Either way, I had some spare parts and they said they could source me a selector fork. I left it with them. They said they’d come right back to me – a week later i still hadn’t heard anything. I chased them (this becomes a common theme) and they then said they could now unfortunately not find one at all – I called BMW, got one delivered next day. Who knew…

So they now had a complete box with all the bits. It took them another heap of time to put it back together and finally get it back to me. I pay them some £400 for the privilege.

Now, keep in mind that I ended up having a full box rebuild. Replaced a load of parts. It’d met their quality control and they’d given me a receipt. What I got back was a transmission that had been sealed on the mating surfaces with a Hylomar type (non-setting sealant) and upon fitting didn’t engage reverse.

Great. £60 worth of oil, £400 rebuild and multiple messing around for something that’s effectively a door stop.

So I sent it back to them in August.

They put in on the bench and apparently it selected reverse straight away. Shocker. They stripped it anyway (it’s September by this point). I get an email from them basically saying that we’d machined the mating faces of the box housings (which is correct, but they knew this right from the get go) and it had been machined out of true. Which is why the box won’t work.

Yet it worked just fine. We’d already had it in the car and it selected 1st through 5th just wouldn’t click reverse and leaked like an incontinent geriatric.  It drove round the farm just fine.

I suggested that they just put it back together as it was, now that it engaged reverse and used some silicone sealant. They said they wanted me to just come take it away. I asked for a refund as, you know – they’d taken £400 of my money, had me buy hundreds of pounds worth of parts, spend hundreds of pounds on fuel going back and forth only to now ask me to pick up in September exactly what i’d dropped off in April.

They didn’t want to do that.

I told them i’d then take them to the small claims court.

They told me that they were then going to keep my money and my box to use as ‘evidence of my incompetence’ You know, even though they’d already given me back a gearbox that they already said engaged reverse just fine and simply required the use of a readily available silicone sealant.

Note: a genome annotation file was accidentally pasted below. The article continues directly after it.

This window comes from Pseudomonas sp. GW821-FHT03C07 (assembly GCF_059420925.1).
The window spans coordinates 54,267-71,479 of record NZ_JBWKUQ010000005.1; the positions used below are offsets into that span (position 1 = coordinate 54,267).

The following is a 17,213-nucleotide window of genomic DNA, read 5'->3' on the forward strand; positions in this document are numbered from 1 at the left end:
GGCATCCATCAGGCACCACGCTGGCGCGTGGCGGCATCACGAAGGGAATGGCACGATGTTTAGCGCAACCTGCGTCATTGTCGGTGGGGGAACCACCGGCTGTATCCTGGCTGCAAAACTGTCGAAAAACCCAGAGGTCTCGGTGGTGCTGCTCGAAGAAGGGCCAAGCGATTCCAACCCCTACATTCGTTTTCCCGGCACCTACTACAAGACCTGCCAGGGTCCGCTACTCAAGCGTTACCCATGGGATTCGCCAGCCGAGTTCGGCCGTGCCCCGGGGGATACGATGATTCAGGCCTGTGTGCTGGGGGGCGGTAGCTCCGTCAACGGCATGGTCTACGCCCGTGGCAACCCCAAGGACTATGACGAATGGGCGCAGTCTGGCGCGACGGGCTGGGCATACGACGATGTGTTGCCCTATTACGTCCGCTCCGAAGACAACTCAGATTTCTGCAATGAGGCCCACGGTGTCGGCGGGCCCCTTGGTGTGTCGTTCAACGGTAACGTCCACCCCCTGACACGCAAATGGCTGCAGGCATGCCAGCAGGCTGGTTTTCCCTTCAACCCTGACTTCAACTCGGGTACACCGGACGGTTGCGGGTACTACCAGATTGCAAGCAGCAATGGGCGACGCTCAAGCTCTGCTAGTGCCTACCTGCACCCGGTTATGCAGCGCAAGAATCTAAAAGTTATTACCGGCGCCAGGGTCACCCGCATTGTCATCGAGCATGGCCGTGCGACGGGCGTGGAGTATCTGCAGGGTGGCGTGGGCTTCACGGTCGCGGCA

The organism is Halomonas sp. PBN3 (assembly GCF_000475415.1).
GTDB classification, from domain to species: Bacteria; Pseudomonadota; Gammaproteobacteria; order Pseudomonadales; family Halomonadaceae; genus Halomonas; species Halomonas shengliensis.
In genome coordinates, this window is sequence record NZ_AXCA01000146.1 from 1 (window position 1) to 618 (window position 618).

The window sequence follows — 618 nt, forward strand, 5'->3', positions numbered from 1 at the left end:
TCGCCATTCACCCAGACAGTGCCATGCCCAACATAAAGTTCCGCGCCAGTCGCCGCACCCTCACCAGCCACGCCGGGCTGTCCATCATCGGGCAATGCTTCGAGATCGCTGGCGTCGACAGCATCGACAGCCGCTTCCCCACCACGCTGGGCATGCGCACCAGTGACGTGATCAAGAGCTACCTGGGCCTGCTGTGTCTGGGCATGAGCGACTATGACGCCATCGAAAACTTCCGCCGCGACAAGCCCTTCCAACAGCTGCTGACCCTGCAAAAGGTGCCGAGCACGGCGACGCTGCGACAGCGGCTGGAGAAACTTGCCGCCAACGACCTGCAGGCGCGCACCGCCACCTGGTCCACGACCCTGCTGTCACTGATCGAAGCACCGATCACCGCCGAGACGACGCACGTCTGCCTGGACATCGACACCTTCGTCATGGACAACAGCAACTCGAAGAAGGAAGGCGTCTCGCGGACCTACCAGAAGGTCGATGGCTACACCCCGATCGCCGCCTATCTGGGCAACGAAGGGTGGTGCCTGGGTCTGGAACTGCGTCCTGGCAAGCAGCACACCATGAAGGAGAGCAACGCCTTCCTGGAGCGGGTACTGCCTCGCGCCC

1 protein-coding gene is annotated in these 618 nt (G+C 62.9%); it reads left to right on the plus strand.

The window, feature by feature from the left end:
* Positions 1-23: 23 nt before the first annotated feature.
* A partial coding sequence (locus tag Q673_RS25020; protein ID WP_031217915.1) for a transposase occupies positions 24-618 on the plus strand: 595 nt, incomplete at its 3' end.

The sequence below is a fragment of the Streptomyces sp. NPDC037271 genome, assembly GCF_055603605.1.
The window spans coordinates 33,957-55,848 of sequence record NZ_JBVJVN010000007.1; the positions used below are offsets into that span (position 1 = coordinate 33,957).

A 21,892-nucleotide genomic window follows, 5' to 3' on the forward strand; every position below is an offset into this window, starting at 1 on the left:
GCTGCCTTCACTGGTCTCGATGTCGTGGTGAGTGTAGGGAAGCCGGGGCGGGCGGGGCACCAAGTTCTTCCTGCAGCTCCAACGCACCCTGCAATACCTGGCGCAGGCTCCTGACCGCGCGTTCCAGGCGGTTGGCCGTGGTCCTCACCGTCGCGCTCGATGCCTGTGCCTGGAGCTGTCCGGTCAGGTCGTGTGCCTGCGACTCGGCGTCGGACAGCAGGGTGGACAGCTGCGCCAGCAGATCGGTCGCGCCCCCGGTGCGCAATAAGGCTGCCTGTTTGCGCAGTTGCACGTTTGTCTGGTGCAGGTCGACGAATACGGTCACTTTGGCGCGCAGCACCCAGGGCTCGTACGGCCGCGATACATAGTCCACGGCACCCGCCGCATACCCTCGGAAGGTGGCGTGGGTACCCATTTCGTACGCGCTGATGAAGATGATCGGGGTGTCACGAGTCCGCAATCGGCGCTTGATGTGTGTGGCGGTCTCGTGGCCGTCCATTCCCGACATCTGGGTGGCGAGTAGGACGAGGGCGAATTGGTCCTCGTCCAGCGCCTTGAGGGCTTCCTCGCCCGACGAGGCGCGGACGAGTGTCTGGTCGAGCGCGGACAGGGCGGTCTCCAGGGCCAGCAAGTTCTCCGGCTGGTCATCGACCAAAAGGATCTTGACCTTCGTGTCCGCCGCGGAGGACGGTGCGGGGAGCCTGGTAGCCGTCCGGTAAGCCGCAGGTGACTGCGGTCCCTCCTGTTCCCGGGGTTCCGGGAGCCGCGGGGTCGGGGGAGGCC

So I ended up several hundred pounds lighter, with almost six months worth of hassle and still no gearbox.

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Sigh… and that was one of the better parts of my year. Anyway – for the short time we had the working/leaking box we managed to do a couple of cool things. Like:

Build a cool gearbox mount:

Build a really nice 2.5″ stainless y-pipe off the manifold, doing away with the cats.

I welded in a bung for the wide-band lambda sensor along with a couple of flex joints to prevent cracking. I linked all this up to the Blitz Nur Spec exhaust that was already on the car. 2.5″ Y pipe into 3″ back section. Sounds quite fruity I think…

I also had the prop shaft built, but not before a little bit of a mix up with Bailey Morris. I gave them the BMW and Supra props and asked them to make the BMW end onto the Supra prop. Simple right? Well somehow something got lost in translation and then ended up machining me a custom BMW flange on a very complicated slip joint with a BMW flange on both ends. I’d even marked everything up!

I’m not quite sure how we got so confused.

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BMW prop shaft at the bottom, Supra shaft in the middle, what they built at the top.

But in all fairness to Bailey Morris and in stark contrast to our friends at the ‘South Eastern’ Gearbox company. They accepted the mistake, built me the correct one – balanced the whole prop together and it was on my doorstep three days later. They even shipped it for free as way of an apology AND discounted me some money because what i wanted was much more simple. Stunning service. As they say, it’s what happens to you as a customer when something goes wrong that defines a company. Everybody makes mistakes. This is how you put it right. Hats of to you chaps. Great bit of work too.

Aaaannnddd we made a shifter bracket for the new posh alloy blingness shifter.

Also made a bracket for the Porsche Cayenne drive by wire throttle cable. Much fettling was needed to get the position exactly right, but it’s right now. Thanks in no small part to Mathew the Workshop monkey who…you know…made it.

And with an engine, a gearbox, a prop, a shifter and the addition of a couple of other fettling bits – the Supra was finally able to move out of the workshop under it’s own steam (albeit, in one direction) to see sunlight for the first time in about a year.

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Still a lot to do, obviously. Good progress made none the less. After this everything came back apart again, but more of that next time.